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Bonding 4G and DSL?

Beddo

Member
We have FTTC at our home, but since we are about 2 miles from the cabinet, only receive around 15mb connection with BT. We currently use their WiFi discs and find them to work pretty well - however - I work from home full time, and whilst I am connected via ethernet, the connection isnt always the strongest.
Speaking with BT, they offered their Hybrid system because we live in a particularly good 4G area - the reading Ive done states that the 4G only kicks in if the DSL completely drops out, which happens very rarely, so I dont really see this as a great benefit.

What I did wonder though, is can I use 4G and DSL and combine them at the router to provide a better connection?

Finally, BT said they could offer us a 2nd line foc - just need another account for the 2nd line - so could I bond 2 poor DSL connections in to one decent one?

If at all possible, I want to maintain the BT mesh system - or install something that is equally as good I guess.

So many questions, so little knowledge :(
 

kommando828

ULTIMATE Member
True bonding needs to be done at ISP level and then 2 FTTC lines could be bonded, not seen an ISP offering true bonded FTTC and 4G but it probably exists. I use line balancing where a Dual Wan Draytek 2925 can take multiple wans from different sources and do line balancing, its not true Bonding but gets close, any single threaded source will only use one WAN unlike true bonding but as these are becoming rarer line balancing is not far off true bonding.

I have line balanced on this router.

ADSL and 4G
ADSL and Wifi
Wifi and 4G
and currently 4G and 4G from Three and EE on different masts.

As Three can get congested and slow surfing down I have a routing rule that directs port 80 and 443 traffic to EE. So any single threaded downloads such as speed test sites can only use one Wan, fast.com is one, speedtest.net does show the line balanced speed of the 2 Wan's as its multi threaded and uses ports other than 80 and 443.

If one 4G single fails then it falls over to the remaining 4G.
 

Mark.J

Administrator
Staff member
ISPreview Team
There are aggregation solutions around, but it usually involves going through a third-party server. You could also do this via an SD-WAN approach, but you really need to know what you're doing to get it right. Personally, the closest I get is by using a failover feature in the router to swap to 4G if my fixed line goes down, but that's not the same thing.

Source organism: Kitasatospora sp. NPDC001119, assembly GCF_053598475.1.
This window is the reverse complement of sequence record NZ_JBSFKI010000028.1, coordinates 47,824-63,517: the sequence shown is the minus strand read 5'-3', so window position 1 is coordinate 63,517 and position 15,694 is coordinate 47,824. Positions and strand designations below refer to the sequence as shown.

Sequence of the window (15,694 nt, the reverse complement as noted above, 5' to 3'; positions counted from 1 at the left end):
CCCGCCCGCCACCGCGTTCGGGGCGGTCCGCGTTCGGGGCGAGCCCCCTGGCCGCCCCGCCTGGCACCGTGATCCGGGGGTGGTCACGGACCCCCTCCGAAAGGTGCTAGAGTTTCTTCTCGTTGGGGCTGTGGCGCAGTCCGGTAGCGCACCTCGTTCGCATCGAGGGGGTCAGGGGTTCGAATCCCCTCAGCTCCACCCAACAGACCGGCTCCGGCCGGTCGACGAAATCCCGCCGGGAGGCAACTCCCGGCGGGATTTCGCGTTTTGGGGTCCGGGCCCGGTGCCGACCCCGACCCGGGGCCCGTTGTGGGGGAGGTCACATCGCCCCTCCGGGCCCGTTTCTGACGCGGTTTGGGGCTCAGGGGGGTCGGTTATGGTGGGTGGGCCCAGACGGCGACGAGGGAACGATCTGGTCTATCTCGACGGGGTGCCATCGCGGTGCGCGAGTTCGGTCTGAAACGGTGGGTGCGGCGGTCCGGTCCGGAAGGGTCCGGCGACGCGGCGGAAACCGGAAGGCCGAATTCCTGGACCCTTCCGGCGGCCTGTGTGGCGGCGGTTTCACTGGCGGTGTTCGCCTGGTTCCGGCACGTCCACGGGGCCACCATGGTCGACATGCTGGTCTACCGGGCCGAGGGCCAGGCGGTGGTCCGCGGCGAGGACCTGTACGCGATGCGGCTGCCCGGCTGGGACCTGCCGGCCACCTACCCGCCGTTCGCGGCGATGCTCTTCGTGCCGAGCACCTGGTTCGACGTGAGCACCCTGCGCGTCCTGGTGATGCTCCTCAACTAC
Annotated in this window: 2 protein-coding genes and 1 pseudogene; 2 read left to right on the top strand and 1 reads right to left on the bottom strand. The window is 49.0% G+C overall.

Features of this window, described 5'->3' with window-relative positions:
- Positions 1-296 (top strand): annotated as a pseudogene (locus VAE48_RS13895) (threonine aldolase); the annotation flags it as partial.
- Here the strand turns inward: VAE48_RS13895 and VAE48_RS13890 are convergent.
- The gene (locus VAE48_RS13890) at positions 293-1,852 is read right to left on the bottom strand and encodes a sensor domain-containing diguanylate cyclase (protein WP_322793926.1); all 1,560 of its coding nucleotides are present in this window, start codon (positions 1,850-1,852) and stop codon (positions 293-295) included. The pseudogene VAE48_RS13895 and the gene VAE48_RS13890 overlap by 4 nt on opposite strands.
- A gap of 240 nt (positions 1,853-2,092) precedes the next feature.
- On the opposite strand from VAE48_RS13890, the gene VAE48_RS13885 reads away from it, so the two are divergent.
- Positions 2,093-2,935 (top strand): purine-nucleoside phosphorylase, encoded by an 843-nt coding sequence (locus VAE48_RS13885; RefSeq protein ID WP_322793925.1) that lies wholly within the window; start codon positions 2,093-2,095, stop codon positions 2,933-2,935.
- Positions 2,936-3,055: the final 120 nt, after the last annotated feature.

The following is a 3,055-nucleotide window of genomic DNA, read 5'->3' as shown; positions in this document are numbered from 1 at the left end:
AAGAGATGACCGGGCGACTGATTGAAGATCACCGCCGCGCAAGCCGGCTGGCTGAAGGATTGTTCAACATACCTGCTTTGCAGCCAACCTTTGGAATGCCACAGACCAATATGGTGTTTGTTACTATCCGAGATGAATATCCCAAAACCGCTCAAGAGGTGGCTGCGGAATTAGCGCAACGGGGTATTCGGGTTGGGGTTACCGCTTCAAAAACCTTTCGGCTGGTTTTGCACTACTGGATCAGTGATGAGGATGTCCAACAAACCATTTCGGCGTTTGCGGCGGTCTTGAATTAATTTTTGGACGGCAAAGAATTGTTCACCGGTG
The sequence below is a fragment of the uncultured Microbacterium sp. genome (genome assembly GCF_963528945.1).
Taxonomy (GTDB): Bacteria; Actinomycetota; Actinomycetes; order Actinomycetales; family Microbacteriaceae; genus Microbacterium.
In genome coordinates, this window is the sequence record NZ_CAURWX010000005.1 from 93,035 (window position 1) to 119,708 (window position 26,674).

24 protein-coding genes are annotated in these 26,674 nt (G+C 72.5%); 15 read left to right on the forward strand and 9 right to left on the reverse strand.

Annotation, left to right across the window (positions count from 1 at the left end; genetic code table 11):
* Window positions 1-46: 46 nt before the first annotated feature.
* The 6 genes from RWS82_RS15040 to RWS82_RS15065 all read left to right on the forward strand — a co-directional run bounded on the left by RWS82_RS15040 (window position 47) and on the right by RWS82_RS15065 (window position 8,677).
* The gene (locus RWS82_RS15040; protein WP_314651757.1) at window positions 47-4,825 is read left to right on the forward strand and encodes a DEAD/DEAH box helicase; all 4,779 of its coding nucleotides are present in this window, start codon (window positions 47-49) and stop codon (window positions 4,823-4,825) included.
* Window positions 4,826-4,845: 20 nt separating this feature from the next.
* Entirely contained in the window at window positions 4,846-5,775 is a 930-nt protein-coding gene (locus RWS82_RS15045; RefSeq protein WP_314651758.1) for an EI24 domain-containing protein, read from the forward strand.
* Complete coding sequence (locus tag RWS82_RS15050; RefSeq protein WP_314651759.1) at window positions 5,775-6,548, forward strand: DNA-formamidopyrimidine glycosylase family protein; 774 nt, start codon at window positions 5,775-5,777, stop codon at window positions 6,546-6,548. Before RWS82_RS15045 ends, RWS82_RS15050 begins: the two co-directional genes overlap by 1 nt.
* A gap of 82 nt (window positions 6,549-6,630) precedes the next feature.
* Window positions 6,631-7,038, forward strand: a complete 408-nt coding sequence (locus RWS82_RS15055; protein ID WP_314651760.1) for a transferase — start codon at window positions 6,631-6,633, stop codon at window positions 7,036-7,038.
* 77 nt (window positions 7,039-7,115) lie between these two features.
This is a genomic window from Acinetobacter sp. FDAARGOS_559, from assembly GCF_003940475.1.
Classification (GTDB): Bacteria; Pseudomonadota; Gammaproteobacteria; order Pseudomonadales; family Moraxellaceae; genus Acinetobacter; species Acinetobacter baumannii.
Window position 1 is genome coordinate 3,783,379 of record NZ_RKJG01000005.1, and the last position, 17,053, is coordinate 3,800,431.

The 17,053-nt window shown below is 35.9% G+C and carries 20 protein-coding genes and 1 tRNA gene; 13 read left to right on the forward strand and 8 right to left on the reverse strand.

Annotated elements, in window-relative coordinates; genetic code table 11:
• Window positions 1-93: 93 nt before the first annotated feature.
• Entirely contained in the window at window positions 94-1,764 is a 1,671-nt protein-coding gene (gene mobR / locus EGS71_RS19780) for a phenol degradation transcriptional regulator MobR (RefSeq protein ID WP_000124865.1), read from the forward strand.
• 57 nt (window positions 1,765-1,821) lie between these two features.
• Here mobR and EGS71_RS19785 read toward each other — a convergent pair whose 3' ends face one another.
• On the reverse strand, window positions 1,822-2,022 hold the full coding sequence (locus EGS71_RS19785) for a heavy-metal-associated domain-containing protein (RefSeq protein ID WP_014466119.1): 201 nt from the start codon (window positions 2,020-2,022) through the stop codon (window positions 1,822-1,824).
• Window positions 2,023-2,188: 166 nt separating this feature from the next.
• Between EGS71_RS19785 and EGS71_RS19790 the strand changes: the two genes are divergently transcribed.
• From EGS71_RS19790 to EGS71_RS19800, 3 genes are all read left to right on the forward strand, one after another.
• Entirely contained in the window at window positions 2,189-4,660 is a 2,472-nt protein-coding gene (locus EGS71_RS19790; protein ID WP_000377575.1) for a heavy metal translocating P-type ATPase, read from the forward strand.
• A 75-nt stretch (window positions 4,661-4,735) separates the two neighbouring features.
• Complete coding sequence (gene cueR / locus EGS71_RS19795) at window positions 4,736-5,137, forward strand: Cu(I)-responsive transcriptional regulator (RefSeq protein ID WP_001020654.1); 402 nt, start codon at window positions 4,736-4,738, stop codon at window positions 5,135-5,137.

dabigm

Top Member
Have a look at speedify. Although these solutions are never good really. I would be more tempted to have something like WiFi traffic go over one link and streaming traffic go over another, of course this is a nightmare to maintain.
 

Meatball

Top Member
BT only currently provide a 4G backup not hybrid and the unlimited SIM is meant for use only if there is a failure of the DSL. It also costs per month and is dependant on having a Smart Hub 2.

The BT Whole Home mesh (white discs) can be used with any provider . If it is these and it meets your need now there is no reason why it will not for years to come. However if its the BT Complete (black discs) these are specific to using the Smart Hub 2 that has no bonding or balancing functionality. If the Smart Hub 2 is removed the Black Discs will cease to work and are the property of BT.

If speed is the issue and you have a good 4G signal do the usual test of each provider using PAYG SIMs or borrow friends/family.

Bonding can cost money. If you can get reasonable speeds (4G) you have basically 4 choices:
  1. Use your phone via tethering for specific tasks.
  2. Move to a 4G mobile broadband router (would lose any landline)
  3. Keep the DSL line in addition to the 4G by splitting the house load between them.
  4. Get a Load Balancing Router that can support both DSL and 4G or one that can support DSL and a 4G Router than you can put into Bridge mode.
1 and 3 allow the continued use of BT kit.

If you can get reasonable speeds on 4G search this forum as there are many suggestions regarding 4G Routers and Load Balancing as highlighted by kommando828 above.

Check the broadband availability of your adjacent neighbours. Is your speed significantly poor against them?. Could indicate a line issue rather than just distance.

As always it depends on what your budget is. Test any proposal on this forum before any purchase.
 

sheephouse

Top Member
I used to load-balance ADSL and 4G. It does work, but there are issues with the quite different latency - particularly with some applications, so you may need to route certain traffic down one or the other. Unlike bonding, load-balancing doesn't need any external service - but gives no improvement on single thread traffic. I gave up ADSL when my local 4G was upgraded and became fast enough on its own.
 
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